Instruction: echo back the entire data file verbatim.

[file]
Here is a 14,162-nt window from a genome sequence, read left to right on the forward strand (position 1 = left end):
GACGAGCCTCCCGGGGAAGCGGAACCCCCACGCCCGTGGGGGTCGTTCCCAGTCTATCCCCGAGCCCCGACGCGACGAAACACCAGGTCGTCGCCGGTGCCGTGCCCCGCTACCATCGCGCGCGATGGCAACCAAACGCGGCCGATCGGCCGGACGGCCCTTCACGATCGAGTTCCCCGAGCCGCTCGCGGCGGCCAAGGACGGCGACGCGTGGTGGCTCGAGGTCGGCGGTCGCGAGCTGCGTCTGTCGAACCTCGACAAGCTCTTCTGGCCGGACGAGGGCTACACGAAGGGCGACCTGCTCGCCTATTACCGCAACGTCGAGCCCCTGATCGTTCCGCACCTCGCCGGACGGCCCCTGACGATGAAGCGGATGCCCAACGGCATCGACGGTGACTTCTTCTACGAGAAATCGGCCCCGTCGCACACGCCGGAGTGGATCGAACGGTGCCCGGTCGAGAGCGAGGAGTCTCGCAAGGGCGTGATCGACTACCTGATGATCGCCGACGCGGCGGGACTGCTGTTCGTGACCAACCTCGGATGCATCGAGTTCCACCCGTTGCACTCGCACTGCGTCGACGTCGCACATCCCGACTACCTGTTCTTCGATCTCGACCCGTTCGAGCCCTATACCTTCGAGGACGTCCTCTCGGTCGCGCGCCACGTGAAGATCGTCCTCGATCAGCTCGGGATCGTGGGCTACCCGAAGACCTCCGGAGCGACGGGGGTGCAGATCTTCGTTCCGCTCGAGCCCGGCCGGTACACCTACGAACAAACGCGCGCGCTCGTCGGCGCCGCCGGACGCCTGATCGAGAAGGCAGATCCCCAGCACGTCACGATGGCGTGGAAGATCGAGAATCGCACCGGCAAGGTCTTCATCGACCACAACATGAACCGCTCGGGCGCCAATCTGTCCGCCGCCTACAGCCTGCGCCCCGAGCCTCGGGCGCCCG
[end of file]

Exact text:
Here is a 14,162-nt window from a genome sequence, read left to right on the forward strand (position 1 = left end):
GACGAGCCTCCCGGGGAAGCGGAACCCCCACGCCCGTGGGGGTCGTTCCCAGTCTATCCCCGAGCCCCGACGCGACGAAACACCAGGTCGTCGCCGGTGCCGTGCCCCGCTACCATCGCGCGCGATGGCAACCAAACGCGGCCGATCGGCCGGACGGCCCTTCACGATCGAGTTCCCCGAGCCGCTCGCGGCGGCCAAGGACGGCGACGCGTGGTGGCTCGAGGTCGGCGGTCGCGAGCTGCGTCTGTCGAACCTCGACAAGCTCTTCTGGCCGGACGAGGGCTACACGAAGGGCGACCTGCTCGCCTATTACCGCAACGTCGAGCCCCTGATCGTTCCGCACCTCGCCGGACGGCCCCTGACGATGAAGCGGATGCCCAACGGCATCGACGGTGACTTCTTCTACGAGAAATCGGCCCCGTCGCACACGCCGGAGTGGATCGAACGGTGCCCGGTCGAGAGCGAGGAGTCTCGCAAGGGCGTGATCGACTACCTGATGATCGCCGACGCGGCGGGACTGCTGTTCGTGACCAACCTCGGATGCATCGAGTTCCACCCGTTGCACTCGCACTGCGTCGACGTCGCACATCCCGACTACCTGTTCTTCGATCTCGACCCGTTCGAGCCCTATACCTTCGAGGACGTCCTCTCGGTCGCGCGCCACGTGAAGATCGTCCTCGATCAGCTCGGGATCGTGGGCTACCCGAAGACCTCCGGAGCGACGGGGGTGCAGATCTTCGTTCCGCTCGAGCCCGGCCGGTACACCTACGAACAAACGCGCGCGCTCGTCGGCGCCGCCGGACGCCTGATCGAGAAGGCAGATCCCCAGCACGTCACGATGGCGTGGAAGATCGAGAATCGCACCGGCAAGGTCTTCATCGACCACAACATGAACCGCTCGGGCGCCAATCTGTCCGCCGCCTACAGCCTGCGCCCCGAGCCTCGGGCGCCCG